October 9, 2015

Creighton NFP practitioner training to be held at St. Vincent Hospital in Carmel

By Natalie Hoefer

On Nov. 14-21, individuals wanting to become educators of the natural family planning (NFP) Creighton Model FertilityCare System will have a rare local opportunity.

Usually they must travel to other parts of the nation to receive the two-part, two-week training that teaches them how to educate women and couples to use the Creighton method, which uses biological indicators to help with women’s health and fertility issues.

But during those eight days in November, part one of the training will be offered at St. Vincent Hospital in Carmel, Ind., just north of Indianapolis in the Lafayette Diocese. It will be conducted by certified educator Elizabeth Kauffeld.

Kauffeld became a Creighton practitioner and started teaching the Creighton method to couples and individuals in 2003.

In 2008, she completed her educator training through the Pope Paul VI Institute for the Study of Human Reproduction in Omaha, Neb., enabling her to train others to become Creighton practitioners.

When practitioner Elizabeth Escoffery of St. Monica Parish in Indianapolis heard that Kauffeld had moved to the Indianapolis area last summer, she gave the certified educator a call.

“I’m one of only seven trained [Creighton] practitioners in this area,” Escoffery said of a region including Indianapolis, Greensburg, Beech Grove and Carmel. “We have as many clients as we can handle. None of us does it full time, and we’re all swamped. There is definitely a need for more certified instructors.”

She asked Kauffeld to consider conducting a training session for local practictioners.

“I told her I’d pray about it,” said Kauffeld. “Then people started coming out of the woodwork wanting training.

“There are not a lot of trainings in the Midwest. This area has been underserved in educational programming.”

When approached, St. Vincent Hospital in Carmel offered the use of rooms at their facility to conduct the training.

Kauffeld is excited about the medical faculty who will be involved in the sessions.

“Our medical facilitator is a surgeon who spent a yearlong fellowship with [Creighton Model FertilityCare System founder] Dr. Thomas Hilgers,” she said. “There are very few fellowship-trained surgeons in the world—Dr. Hilgers only takes on one to four fellows a year. They’re like celebrities in our field.”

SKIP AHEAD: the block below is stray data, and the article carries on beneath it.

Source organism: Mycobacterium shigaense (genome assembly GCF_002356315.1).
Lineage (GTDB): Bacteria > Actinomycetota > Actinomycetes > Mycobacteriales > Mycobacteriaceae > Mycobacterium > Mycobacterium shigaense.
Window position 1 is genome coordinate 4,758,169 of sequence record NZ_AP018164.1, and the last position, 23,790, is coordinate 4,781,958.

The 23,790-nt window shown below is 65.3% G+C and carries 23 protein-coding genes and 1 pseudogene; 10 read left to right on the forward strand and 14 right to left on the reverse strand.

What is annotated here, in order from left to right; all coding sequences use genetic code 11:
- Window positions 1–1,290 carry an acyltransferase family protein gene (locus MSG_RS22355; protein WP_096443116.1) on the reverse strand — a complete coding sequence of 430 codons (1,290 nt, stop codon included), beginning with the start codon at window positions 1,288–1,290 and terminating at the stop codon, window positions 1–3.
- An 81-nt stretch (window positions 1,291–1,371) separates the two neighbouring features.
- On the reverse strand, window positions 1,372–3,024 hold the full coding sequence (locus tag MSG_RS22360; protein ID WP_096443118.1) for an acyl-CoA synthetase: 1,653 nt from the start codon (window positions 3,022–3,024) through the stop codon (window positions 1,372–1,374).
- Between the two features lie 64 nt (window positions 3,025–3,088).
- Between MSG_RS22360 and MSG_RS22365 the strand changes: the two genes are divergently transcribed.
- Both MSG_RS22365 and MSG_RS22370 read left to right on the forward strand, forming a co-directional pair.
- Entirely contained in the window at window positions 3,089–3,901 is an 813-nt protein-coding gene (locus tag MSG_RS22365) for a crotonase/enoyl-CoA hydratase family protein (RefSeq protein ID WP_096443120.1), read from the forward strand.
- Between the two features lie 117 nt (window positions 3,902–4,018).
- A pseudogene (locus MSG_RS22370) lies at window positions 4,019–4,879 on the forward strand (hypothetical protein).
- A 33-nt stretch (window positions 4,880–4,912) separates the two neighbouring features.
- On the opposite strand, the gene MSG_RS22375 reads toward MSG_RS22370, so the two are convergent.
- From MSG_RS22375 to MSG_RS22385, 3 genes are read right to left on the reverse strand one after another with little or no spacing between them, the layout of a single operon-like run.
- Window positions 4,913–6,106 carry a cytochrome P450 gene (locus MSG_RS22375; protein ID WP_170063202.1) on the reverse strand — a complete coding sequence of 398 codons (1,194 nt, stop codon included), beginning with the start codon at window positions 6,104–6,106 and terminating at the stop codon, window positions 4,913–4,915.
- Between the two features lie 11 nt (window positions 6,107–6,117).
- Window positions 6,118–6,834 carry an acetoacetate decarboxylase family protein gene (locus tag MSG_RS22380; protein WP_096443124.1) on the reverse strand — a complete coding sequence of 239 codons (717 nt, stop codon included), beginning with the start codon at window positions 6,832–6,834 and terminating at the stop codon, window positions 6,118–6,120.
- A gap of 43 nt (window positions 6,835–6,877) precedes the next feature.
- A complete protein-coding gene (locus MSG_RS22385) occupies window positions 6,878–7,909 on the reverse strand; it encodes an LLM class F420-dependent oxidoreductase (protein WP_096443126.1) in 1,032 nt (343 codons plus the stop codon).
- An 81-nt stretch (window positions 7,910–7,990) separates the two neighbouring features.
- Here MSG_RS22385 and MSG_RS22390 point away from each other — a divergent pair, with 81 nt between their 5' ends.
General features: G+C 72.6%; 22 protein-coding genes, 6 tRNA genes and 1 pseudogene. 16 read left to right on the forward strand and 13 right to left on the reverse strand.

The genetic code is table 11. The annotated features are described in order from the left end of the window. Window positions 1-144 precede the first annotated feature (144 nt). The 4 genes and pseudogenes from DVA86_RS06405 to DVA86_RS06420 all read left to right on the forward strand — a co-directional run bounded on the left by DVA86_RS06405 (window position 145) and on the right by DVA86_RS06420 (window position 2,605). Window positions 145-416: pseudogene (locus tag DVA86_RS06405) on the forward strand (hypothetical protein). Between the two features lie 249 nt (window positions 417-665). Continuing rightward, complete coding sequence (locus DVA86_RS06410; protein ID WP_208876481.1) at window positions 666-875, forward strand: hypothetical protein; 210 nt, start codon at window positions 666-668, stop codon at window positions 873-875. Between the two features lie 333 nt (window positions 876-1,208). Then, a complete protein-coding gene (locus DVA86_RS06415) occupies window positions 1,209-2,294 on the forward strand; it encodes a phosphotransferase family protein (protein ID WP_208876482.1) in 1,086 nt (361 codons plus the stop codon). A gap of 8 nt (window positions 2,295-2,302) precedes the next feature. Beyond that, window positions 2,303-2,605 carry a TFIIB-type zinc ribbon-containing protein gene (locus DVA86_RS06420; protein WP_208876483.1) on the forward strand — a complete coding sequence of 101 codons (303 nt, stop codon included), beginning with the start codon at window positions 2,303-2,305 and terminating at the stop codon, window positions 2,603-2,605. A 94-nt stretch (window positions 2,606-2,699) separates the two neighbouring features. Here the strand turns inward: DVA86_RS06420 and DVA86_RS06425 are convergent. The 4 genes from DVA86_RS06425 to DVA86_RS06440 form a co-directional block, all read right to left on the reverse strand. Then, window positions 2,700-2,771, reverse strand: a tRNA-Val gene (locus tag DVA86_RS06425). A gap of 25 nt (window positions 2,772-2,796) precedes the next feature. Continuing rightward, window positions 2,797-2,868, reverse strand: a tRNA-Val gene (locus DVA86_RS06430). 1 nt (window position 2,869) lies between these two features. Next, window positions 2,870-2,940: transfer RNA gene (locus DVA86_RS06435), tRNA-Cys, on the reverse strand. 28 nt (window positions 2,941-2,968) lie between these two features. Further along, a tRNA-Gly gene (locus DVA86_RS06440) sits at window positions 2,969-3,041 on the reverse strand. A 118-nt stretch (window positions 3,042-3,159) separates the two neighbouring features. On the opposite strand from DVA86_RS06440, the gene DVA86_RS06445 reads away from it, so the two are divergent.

The November training, called Education Phase I, covers anatomy, physiology, the psychodynamics of contraception, human sexuality and other topics.

It also trains students how to teach couples and individuals the Creighton method based on a standardized curriculum, how to teach chart reading, how to conduct sessions with clients and more.

Education Phase II, scheduled for June 4-9 of next year, will also take place at St. Vincent Hospital in Carmel.

Each of the education phases is followed by a supervised practicum. Students then receive an on-site visit by a certified educator. They also must pass a national standardized final exam before being approved to teach the Creighton method.

The requirements to apply for the program are not extensive, said Kauffeld.

“We require a college degree, but we do consider at least some college experience, like an associate degree or the equivalent,” she explained.

“The biggest requirement is for someone to really want to be involved in this mission. Someone who feels passionate about teaching women and couples about the dignity of sexuality. Someone who wants to bring healing to lives and to our world.”

While tuition, materials and administrative fees bring the cost of the program to about $3,750, Escoffery noted that, by having the training locally, students will not have the additional burden of travel and lodging costs.

“It may take sacrifice,” Escoffery admitted. “But it’s a great education, a great base of ethics, anatomy, physiology and teaching skills.

“And being local—my classmates are in different places in the country, whereas those who take the training here for the most part are going to be fairly close geographically—they’ll have a great system of communication and support.”

It’s well worth the time, money and commitment, said Escoffery.

“Some people we help are single women who are being treated for thyroid [problems],” she said. “Some are [couples] spacing pregnancies. Some are [couples] dealing with infertility or experiencing infant loss.

“It’s a journey we walk with them. ... It’s an accompaniment through their life. That’s something you can’t put a price on.”

(The deadline to register for the Practitioner Training is Oct. 14. If interested but need more time, or for more information on the training, contact Elizabeth Kauffeld at naturalchoiceFertilityCare@gmail.com.)

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